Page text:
Read the story once for understanding, then re-read it, focusing on the aspect assigned to you. First, analyze how your assigned element functions in the text. Then explain how it contributes to the text as a whole. Remember all of these work for a unity of concept. 1. Style 2. Tone 3. Point of View 4. Characterization 5. Irony 6. Theme 7. Plot 8. Symbolism
Work with a partner to complete the LRJ for “A Story of an Hour.” be prepared to discuss it with the class.
What aspects of the short story are shared with other forms (like novels) what aspects or qualities are found particularly in short stories?
Warm-Up: Review your notes from the last class and your homework. Be prepared to summarize the key events of “A Story of an Hour” and to share your insights regarding the literary elements you analyzed and its relationship to the meaning of the story as a whole.
Count of in 5’s. With your partner, draw a plot diagram and label it with events from “A Story of an Hour.” Things to consider: Does the plot follow the generic pattern of Freytag’s pyramid, or is it something different? If it is different, what makes it so?
You will present to the class your findings regarding your element and its relation to “A story of an hour.” Process: You will present your findings to the class. Be sure to state which aspect you analyzed, how it contributed to the effect of unity in the story, and its effect on the story as a whole. Others will be required to listen and respond thoughtfully to other’s thoughts. Constructive comments and suggestions only!
Take three minutes to individually review the Short Story Web and the Response Journal Template. These are models that you can use to guide your analysis, discussion and writing on short stories. Take the time to compare the components that are exemplified on these model documents with the work you did for homework. List the things you included that match the aspects on these sheets. Be prepared to discuss ALL of the aspects considered on the models that you could have used, but didn’t. You have 5 minutes to individually prepare your response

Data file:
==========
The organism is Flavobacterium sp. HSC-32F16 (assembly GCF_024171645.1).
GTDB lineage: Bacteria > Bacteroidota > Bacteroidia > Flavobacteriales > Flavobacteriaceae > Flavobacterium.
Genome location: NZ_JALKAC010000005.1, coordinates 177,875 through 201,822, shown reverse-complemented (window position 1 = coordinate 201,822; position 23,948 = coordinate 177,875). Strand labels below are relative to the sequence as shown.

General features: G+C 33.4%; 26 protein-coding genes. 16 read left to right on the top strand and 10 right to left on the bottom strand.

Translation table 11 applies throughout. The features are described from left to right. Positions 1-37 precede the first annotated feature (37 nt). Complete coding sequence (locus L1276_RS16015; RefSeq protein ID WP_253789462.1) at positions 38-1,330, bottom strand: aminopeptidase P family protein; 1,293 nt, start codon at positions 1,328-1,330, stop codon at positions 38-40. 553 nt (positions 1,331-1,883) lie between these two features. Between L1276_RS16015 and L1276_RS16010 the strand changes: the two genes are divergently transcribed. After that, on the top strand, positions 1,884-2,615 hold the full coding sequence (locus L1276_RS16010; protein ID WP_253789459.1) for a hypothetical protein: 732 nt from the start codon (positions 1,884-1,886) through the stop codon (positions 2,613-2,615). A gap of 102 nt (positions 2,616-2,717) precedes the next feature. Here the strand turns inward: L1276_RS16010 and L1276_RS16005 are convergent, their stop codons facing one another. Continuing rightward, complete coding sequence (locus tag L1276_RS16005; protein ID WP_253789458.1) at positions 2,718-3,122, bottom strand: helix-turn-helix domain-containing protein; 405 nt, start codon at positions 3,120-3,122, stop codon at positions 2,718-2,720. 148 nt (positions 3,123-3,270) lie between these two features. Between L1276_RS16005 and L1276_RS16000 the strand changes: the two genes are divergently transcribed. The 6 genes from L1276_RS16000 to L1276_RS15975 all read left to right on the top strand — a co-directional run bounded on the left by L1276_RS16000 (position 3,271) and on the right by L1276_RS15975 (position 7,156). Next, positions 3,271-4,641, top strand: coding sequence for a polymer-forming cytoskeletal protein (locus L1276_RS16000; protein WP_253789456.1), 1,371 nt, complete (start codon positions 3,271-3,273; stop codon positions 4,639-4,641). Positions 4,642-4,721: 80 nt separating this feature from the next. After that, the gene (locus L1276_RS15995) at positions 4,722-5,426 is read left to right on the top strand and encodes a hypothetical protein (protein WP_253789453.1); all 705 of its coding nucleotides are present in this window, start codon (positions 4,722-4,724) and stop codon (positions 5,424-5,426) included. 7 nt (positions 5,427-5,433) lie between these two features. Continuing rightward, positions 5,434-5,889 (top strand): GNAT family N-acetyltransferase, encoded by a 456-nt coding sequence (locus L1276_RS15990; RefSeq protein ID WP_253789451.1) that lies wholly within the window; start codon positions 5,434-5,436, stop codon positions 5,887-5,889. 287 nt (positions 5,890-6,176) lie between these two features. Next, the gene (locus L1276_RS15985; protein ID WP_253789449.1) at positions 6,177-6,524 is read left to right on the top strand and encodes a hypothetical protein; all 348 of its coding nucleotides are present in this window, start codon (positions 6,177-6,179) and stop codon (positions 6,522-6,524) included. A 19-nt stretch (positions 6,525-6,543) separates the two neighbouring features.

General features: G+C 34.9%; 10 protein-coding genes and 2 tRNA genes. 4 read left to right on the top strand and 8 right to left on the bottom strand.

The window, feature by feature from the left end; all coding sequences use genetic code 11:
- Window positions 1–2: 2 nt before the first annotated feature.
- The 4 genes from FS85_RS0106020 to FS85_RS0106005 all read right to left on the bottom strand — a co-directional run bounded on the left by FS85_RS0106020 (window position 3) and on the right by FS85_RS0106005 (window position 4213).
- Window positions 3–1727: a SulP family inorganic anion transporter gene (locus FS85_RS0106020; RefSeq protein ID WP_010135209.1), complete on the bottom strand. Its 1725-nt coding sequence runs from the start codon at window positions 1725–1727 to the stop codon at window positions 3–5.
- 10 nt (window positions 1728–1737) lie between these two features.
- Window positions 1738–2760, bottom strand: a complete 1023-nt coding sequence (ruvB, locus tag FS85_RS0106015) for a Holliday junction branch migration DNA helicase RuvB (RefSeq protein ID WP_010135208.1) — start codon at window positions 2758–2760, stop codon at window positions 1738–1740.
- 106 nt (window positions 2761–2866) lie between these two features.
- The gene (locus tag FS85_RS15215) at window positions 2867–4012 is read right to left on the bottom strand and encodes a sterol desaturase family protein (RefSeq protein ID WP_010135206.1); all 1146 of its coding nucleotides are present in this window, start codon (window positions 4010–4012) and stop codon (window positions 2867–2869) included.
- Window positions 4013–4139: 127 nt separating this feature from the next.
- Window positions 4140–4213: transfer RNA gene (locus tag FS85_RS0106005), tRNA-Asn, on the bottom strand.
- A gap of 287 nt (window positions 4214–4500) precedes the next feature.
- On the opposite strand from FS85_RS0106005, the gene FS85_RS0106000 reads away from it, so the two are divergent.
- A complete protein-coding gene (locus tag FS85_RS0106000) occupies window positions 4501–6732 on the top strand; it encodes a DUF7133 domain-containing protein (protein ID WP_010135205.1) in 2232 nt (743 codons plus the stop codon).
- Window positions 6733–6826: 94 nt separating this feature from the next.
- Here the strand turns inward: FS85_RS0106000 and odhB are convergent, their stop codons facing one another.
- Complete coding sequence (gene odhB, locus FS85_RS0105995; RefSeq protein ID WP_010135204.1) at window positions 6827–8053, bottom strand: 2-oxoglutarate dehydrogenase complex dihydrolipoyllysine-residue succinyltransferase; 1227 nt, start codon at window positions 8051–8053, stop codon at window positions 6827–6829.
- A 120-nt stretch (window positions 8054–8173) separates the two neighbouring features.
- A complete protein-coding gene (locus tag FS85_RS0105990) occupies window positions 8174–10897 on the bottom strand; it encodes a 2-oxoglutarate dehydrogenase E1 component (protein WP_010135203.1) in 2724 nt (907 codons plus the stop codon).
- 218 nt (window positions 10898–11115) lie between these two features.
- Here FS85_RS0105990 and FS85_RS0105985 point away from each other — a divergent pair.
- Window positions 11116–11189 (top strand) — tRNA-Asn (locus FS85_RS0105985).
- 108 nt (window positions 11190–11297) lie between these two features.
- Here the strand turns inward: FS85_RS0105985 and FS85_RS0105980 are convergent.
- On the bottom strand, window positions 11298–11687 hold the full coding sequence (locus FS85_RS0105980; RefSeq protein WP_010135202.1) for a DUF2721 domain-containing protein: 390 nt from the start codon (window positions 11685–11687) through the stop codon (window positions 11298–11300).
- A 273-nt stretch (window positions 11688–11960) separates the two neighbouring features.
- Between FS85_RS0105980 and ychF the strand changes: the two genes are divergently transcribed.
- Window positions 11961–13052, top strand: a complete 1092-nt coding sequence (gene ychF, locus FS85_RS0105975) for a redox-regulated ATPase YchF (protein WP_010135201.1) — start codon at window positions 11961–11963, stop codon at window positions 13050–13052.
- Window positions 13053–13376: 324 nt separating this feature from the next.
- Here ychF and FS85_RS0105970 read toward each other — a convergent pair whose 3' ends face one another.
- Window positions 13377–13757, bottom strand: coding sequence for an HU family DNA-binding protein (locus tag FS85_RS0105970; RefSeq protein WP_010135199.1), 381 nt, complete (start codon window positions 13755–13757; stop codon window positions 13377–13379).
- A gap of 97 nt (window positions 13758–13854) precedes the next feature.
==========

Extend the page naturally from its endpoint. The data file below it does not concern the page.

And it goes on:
This is the form you will use to analyze all short stories from here on out. Follow the instructions on the LRJ. Be sure you use the model LRJ and the Short Story Web to be sure that you are including every aspect of what every you are analyzing. Doing this will not only give ideas on what to explore, but will also enable you to have as thorough a response as possible. If you are analyzing an aspect on a short story and you don’t know what something in the model LRJ or Short story web mean, look it up. Chances are it will show up on a quiz or the AP exam! (and, of course, it will make your smarter).
You are to revise your element analysis using the LRJ format. Be sure to use the model LRJ and Short Story Web to create as complete a response as possible. Post this under “A Story of an Hour revision.”
Define and give examples for the first 10 words on the vocabulary list. This should go in the exam prep section of your binder.
Read “The Yellow Wallpaper.” Complete a LRJ, hard copy, to be submitted at the beginning of class Wednesday. Again, be sure that whatever “maybe” you focus on, that you consult the model LRJ and story web to be sure that your answer is as complete as possible.